Image_1_Wheat Straw Return Influences Nitrogen-Cycling and Pathogen Associated Soil Microbiota in a Wheat–Soybean Rotation System.JPEG (384.42 kB)

Image_1_Wheat Straw Return Influences Nitrogen-Cycling and Pathogen Associated Soil Microbiota in a Wheat–Soybean Rotation System.JPEG

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posted on 08.08.2019 by Hongjun Yang, Jiaxin Ma, Zhenyang Rong, Dandan Zeng, Yuanchao Wang, Shuijin Hu, Wenwu Ye, Xiaobo Zheng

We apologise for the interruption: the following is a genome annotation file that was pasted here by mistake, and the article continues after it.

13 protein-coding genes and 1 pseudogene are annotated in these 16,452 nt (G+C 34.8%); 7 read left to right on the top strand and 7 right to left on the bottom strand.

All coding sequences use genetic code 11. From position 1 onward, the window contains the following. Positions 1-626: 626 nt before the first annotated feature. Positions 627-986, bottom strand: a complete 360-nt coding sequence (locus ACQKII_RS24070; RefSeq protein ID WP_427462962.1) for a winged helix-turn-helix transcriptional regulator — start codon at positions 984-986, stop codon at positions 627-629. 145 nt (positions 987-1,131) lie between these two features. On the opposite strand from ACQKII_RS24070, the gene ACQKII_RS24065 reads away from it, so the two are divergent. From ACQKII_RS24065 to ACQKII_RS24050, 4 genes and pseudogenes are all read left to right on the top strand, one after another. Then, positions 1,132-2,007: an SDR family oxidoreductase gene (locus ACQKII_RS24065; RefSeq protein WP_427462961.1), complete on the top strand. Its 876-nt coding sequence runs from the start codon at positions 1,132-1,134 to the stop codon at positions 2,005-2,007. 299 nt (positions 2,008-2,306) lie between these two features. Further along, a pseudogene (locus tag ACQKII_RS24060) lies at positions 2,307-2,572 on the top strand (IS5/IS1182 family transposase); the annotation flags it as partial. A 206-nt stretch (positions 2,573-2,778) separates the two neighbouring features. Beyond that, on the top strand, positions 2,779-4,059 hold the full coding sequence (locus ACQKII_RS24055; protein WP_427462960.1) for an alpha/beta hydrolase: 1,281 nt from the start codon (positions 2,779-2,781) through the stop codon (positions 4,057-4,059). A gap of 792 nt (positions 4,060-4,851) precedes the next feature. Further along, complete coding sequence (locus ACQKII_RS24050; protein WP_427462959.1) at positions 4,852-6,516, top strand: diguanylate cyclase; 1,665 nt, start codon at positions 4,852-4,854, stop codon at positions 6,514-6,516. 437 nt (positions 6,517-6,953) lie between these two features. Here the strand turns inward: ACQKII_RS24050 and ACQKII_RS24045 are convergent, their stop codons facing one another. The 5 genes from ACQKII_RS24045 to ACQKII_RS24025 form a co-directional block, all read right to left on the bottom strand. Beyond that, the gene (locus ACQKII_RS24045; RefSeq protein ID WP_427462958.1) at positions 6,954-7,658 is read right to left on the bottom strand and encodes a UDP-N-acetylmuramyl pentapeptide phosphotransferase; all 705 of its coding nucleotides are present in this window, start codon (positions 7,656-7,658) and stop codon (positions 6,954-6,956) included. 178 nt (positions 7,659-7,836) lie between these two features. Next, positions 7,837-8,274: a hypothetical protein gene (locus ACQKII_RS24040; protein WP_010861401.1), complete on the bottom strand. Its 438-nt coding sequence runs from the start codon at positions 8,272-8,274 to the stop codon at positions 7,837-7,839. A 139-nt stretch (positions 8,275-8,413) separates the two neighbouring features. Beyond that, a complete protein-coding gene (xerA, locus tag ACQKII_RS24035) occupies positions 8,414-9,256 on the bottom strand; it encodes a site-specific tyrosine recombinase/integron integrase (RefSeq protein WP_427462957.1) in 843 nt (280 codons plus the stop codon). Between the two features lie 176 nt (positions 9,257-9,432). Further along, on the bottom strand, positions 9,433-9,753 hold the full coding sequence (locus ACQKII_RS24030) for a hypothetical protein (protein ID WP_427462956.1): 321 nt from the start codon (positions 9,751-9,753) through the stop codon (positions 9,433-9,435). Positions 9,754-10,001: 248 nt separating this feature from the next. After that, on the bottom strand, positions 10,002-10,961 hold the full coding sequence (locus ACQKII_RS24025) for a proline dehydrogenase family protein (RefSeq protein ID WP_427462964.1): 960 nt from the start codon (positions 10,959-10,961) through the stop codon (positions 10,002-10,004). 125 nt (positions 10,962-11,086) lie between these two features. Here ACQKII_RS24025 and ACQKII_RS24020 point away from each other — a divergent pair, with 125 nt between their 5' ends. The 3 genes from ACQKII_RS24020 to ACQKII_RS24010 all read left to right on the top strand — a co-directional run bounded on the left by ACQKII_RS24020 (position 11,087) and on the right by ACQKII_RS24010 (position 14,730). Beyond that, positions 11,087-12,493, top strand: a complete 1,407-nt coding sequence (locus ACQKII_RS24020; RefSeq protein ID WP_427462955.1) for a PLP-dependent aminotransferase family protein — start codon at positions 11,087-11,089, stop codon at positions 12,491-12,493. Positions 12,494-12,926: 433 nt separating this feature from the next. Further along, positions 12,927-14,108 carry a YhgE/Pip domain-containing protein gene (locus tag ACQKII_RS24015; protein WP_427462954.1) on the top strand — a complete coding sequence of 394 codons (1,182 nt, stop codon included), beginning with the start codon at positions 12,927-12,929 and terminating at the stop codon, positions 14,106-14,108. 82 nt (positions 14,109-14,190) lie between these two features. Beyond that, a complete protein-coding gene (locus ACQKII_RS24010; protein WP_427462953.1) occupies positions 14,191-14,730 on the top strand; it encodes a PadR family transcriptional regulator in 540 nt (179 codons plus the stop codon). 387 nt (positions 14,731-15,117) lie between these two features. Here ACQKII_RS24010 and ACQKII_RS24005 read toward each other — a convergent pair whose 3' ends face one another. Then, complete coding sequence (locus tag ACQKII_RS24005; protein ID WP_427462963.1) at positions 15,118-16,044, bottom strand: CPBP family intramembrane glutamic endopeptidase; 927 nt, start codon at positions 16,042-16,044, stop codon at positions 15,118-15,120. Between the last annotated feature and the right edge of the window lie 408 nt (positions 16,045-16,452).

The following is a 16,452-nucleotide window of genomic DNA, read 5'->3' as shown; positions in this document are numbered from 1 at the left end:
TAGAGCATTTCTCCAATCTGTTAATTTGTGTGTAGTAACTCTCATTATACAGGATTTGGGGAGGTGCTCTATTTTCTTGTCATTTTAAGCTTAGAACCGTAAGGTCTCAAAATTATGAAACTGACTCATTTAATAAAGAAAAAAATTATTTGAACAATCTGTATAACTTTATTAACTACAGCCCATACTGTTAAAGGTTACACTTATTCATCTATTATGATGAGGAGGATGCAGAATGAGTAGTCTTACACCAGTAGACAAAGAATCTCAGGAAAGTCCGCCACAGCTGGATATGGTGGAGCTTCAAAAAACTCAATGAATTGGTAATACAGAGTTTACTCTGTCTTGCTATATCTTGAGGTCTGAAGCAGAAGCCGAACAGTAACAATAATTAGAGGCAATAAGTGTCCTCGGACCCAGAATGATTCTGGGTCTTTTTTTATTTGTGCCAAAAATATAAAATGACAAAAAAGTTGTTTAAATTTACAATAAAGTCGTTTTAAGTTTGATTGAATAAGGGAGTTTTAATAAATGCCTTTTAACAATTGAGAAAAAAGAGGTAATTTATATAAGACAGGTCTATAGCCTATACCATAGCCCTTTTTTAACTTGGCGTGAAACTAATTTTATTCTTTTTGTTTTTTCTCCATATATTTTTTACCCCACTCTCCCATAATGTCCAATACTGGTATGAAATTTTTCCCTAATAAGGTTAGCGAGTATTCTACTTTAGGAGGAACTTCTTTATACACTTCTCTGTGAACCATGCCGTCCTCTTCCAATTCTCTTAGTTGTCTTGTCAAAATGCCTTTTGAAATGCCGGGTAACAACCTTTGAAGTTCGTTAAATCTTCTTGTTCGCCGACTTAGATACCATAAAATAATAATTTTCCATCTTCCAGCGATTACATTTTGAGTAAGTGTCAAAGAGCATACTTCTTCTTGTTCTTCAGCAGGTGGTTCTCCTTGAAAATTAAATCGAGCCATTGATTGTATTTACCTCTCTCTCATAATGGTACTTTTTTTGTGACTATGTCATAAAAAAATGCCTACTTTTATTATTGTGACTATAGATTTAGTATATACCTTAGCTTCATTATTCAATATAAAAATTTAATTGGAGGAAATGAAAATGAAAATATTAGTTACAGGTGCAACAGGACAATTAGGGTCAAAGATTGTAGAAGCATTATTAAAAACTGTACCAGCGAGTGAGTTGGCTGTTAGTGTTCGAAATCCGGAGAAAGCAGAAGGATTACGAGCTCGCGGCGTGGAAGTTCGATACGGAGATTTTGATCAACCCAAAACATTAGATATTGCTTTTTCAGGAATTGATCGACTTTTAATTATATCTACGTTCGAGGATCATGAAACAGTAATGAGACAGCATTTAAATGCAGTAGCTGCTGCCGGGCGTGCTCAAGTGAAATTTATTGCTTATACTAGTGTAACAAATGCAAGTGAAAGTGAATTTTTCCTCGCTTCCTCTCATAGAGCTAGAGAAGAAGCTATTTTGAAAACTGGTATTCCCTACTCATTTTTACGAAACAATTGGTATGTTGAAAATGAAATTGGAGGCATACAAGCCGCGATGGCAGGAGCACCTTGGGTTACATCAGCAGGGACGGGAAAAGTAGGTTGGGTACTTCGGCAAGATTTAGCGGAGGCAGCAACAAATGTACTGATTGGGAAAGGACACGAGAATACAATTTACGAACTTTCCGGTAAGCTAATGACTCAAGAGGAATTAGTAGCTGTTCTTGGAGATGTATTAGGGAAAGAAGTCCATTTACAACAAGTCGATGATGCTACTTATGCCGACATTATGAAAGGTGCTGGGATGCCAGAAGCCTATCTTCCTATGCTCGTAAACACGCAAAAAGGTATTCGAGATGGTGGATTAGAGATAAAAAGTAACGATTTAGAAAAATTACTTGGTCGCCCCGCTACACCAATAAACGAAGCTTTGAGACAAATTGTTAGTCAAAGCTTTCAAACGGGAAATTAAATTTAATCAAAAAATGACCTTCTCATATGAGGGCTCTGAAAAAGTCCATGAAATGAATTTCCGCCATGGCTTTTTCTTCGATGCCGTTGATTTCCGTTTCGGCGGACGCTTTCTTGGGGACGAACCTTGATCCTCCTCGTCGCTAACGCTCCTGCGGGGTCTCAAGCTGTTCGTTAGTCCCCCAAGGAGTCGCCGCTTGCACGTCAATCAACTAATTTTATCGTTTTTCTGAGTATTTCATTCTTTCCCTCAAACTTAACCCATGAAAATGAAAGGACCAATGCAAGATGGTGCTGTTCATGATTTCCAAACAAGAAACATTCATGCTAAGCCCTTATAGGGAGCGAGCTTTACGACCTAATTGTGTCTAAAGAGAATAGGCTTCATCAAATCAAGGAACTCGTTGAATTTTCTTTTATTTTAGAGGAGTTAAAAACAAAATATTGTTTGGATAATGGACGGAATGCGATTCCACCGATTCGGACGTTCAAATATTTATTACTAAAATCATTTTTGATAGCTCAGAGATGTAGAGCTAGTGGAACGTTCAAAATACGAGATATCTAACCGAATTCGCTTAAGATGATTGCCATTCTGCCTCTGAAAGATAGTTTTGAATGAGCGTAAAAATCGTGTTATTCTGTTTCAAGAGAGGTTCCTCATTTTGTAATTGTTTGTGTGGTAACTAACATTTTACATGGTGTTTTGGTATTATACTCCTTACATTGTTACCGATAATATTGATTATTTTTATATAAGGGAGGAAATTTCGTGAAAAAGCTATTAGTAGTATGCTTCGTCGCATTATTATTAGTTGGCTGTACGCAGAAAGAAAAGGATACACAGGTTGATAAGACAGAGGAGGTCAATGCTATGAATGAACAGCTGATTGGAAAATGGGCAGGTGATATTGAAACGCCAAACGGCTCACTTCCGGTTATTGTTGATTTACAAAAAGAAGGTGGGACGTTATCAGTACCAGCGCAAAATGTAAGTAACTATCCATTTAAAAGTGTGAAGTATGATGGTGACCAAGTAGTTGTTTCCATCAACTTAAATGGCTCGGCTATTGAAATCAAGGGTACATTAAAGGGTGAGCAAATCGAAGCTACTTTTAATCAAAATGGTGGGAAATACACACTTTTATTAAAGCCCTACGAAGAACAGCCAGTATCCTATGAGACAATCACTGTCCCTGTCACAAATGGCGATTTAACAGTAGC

Returning straw to soil is an effective way to sustain or improve soil quality and crop yields. However, a robust understanding of the impact of straw return on the composition of the soil microbial communities under field conditions has remained elusive. In this study, we characterized the effects of wheat straw return on soil bacterial and fungal communities in a wheat–soybean rotation system over a 3-year period, using Illumina-based 16S rRNA, and internal transcribed region (ITS) amplicon sequencing. Wheat straw return significantly affected the α-diversity of the soil bacterial, but not fungal, community. It enhanced the relative abundance of the bacterial phylum Proteobacteria and the fungal phylum Zygomycota, but reduced that of the bacterial phylum Acidobacteria, and the fungal phylum Ascomycota. Notably, it enriched the relative abundance of nitrogen-cycling bacterial genera such as Bradyrhizobium and Rhizobium. Preliminary analysis of soil chemical properties indicated that straw return soils had significantly higher total nitrogen (TN) contents than no straw return soils. In addition, the relative abundance of fungal genera containing pathogens was significantly lower in straw return soils relative to control soils, such as Fusarium, Alternaria, and Myrothecium. These results suggested a selection effect from the 3-year continuous straw return treatment and the soil bacterial and fungal communities were moderately changed.

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